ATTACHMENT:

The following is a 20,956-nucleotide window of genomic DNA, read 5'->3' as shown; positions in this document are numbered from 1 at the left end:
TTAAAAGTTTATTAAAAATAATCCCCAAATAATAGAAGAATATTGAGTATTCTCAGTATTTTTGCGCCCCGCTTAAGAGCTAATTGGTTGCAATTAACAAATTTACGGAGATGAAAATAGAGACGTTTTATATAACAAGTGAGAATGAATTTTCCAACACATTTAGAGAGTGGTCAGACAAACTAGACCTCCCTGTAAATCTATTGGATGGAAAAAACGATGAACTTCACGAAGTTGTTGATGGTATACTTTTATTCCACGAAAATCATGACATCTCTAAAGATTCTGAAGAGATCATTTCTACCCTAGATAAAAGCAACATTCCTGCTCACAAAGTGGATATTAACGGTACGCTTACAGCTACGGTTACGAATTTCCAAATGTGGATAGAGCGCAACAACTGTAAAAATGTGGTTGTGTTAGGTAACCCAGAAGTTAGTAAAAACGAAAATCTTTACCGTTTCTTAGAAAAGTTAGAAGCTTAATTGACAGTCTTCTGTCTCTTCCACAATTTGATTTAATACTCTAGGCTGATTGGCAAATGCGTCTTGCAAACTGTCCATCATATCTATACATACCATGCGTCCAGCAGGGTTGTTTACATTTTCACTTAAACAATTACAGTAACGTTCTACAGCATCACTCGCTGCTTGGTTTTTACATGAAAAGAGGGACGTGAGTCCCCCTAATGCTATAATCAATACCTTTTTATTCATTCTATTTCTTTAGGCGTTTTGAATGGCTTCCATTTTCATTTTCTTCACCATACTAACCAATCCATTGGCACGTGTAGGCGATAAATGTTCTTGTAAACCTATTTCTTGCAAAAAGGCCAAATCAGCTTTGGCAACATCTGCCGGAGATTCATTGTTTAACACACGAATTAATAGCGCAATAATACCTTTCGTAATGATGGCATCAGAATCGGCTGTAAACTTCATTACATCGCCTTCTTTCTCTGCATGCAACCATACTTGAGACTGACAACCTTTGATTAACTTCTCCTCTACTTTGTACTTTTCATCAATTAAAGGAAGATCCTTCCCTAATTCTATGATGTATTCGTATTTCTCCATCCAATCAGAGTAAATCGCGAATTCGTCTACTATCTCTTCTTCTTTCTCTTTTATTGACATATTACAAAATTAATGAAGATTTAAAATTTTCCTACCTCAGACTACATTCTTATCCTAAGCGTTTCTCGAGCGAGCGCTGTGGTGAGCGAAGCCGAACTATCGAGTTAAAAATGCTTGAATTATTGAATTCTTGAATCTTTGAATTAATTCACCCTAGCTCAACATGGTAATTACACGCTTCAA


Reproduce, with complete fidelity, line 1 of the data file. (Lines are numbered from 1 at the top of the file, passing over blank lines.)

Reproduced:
The following is a 20,956-nucleotide window of genomic DNA, read 5'->3' as shown; positions in this document are numbered from 1 at the left end: